In January, Liz O’Sullivan wrote a letter to her boss at artificial intelligence startup Clarifai, asking him to set ethical limits on its Pentagon contracts. WIRED had previously revealed that the company worked on a controversial project processing drone imagery.
O’Sullivan urged CEO Matthew Zeiler to pledge the company would not contribute to the development of weapons that decide for themselves whom to harm or kill. At a company meeting a few days later, O’Sullivan says, Zeiler rebuffed the plea, telling staff he saw no problems with contributing to autonomous weapons. Clarifai did not respond to a request for comment.
O’Sullivan decided to take a stand. “I quit,” she says. “And cried through the weekend.” Come Monday, though, she took a previously planned trip to an academic conference on fairness and transparency in technology. There she met Adam Wenchel, who previously led Capital One’s AI work, and the pair got to talking about the commercial opportunity of helping companies keep their AI deployments in check.
O’Sullivan and Wenchel are now among the cofounders of startup Arthur, which provides tools to help engineers monitor the performance of their machine learning systems. They’re supposed to make it easier to spot problems such as a financial system making biased lending or investment decisions. It is one of several companies, large and small, trying to profit from building digital safety equipment for the AI era.
Researchers and tech companies are raising alarms about AI going awry, such as facial recognition algorithms that are less accurate on black faces. Microsoft and Google now caution investors that their AI systems may cause ethical or legal problems. As the technology spreads into other industries such as finance, health care, and government, so must new safeguards, says O’Sullivan, who is Arthur’s VP of commercial operations. “People are starting to realize how powerful these systems can be, and that they need to take advantage of the benefits in a way that is responsible,” she says.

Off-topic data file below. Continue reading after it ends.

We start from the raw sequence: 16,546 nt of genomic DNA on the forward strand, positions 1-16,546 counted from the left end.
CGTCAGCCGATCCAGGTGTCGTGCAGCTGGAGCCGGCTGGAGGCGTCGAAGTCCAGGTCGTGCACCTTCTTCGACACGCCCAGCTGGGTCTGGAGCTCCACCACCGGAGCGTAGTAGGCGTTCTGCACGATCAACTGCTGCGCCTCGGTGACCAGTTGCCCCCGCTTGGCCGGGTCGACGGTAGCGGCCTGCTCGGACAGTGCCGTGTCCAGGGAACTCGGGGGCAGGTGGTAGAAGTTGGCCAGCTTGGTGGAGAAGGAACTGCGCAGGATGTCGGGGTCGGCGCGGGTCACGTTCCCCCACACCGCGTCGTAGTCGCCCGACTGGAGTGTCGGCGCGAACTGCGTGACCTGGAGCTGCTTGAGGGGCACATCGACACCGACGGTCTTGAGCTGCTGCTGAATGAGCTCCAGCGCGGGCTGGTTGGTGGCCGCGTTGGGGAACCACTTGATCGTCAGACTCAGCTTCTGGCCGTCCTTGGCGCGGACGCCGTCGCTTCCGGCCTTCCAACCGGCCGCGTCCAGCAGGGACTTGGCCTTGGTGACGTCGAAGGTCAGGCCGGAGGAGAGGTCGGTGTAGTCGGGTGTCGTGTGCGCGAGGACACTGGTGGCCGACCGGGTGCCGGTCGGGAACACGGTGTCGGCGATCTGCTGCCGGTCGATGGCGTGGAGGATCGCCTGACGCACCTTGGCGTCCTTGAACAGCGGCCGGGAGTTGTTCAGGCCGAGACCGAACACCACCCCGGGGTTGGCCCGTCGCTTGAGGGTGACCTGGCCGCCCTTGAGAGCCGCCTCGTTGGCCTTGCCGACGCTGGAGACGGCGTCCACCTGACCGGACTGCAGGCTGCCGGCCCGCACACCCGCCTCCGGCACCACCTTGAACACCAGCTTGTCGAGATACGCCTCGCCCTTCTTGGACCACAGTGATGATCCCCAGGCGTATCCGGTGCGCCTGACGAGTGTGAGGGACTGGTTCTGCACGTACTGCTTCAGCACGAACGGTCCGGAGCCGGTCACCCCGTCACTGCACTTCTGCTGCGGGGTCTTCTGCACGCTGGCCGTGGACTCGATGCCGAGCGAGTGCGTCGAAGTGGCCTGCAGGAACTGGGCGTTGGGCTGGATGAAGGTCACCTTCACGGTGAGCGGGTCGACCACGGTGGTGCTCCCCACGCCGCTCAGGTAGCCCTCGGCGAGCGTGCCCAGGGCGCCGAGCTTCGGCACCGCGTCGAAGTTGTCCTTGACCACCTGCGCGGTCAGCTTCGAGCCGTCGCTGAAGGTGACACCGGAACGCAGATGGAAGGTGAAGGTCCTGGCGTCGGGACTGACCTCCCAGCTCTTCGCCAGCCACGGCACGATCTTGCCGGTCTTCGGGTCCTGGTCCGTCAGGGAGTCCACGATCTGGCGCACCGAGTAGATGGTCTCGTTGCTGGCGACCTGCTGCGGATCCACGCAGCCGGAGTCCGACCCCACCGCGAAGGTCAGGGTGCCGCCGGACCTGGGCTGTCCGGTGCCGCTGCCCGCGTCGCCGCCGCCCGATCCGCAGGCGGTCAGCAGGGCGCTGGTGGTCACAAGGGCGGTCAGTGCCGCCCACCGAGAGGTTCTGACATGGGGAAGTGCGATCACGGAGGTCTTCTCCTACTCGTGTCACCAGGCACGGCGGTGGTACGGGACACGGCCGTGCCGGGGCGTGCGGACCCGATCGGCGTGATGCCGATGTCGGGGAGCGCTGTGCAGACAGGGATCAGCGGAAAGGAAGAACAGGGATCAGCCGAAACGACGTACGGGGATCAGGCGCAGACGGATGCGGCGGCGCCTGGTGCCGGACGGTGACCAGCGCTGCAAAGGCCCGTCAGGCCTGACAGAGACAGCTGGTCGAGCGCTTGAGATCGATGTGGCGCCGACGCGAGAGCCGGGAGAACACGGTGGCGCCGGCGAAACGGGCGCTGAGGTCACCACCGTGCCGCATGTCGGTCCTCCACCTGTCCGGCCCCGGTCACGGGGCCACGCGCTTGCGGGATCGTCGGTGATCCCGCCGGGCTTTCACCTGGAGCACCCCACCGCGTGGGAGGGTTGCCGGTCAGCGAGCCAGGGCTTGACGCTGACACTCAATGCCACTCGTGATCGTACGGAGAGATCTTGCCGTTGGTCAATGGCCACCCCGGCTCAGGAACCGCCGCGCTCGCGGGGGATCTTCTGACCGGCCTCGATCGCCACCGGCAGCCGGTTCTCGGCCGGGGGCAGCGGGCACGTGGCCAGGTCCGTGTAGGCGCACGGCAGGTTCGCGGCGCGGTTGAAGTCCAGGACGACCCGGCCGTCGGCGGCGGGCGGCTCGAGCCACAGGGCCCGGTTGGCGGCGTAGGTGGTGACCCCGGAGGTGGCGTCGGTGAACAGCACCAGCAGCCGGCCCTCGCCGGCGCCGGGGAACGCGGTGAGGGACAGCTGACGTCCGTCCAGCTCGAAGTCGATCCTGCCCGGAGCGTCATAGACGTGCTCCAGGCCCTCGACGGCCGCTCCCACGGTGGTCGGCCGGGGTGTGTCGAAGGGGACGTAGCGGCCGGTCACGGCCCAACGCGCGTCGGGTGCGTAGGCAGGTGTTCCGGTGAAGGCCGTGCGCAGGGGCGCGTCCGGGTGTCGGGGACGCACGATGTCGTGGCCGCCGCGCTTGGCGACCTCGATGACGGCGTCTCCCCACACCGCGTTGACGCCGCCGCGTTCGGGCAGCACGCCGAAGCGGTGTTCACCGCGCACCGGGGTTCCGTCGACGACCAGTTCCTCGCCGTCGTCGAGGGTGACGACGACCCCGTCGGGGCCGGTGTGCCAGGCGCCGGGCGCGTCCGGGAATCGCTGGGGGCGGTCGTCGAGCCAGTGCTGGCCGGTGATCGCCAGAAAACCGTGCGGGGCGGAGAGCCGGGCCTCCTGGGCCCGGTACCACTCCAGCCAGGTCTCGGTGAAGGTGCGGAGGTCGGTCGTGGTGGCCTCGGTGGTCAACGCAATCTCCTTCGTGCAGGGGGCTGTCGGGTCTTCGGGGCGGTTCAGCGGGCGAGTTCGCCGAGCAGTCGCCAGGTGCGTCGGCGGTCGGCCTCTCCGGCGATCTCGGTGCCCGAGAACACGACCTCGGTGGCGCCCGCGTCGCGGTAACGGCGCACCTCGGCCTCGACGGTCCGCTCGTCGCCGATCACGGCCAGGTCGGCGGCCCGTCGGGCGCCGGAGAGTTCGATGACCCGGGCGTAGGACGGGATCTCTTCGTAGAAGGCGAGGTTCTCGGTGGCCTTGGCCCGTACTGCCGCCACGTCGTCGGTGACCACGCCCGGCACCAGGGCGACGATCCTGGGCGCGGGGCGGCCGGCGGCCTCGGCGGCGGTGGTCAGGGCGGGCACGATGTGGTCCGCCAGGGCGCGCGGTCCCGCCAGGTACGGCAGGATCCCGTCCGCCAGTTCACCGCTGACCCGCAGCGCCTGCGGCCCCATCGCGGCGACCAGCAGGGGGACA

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Arthur and similar startups are tackling a drawback of machine learning, the engine of the recent AI boom. Unlike ordinary code written by humans, machine learning models adapt themselves to a particular problem, such as deciding who should get a loan, by extracting patterns from past data. Often, the many changes made during that adaptation, or learning, process aren’t easily understood. “You’re kind of having the machine write its own code, and it’s not designed for humans to reason through,” says Lukas Biewald, CEO and founder of startup Weights & Biases, which offers its own tools to help engineers debug machine learning software.
Researchers describe some machine learning systems as “black boxes,” because even their creators can’t always describe exactly how they work, or why they made a particular decision. Arthur and others don’t claim to have fully solved that problem, but offer tools that make it easier to observe, visualize, and audit machine learning software’s behavior.
The large tech companies most heavily invested in machine have built similar tools for their own use. Facebook engineers used one called Fairness Flow to make sure its job ad recommendation algorithms work for people of different backgrounds. Biewald says that many companies without large AI teams don’t want to build such tools for themselves, and will turn to companies like his own instead.
Weights & Biases customers include Toyota’s autonomous driving lab, which uses its software to monitor and record machine learning systems as they train on new data. That makes it easier for engineers to tune the system to be more reliable, and speeds investigation of any glitches encountered later, Biewald says. His startup has raised $20 million in funding. The company’s other customers include independent AI research lab OpenAI. It uses the startup’s tools in its robotics program, which this week demonstrated a robotic hand that can (sometimes) solve a modified Rubik’s Cube.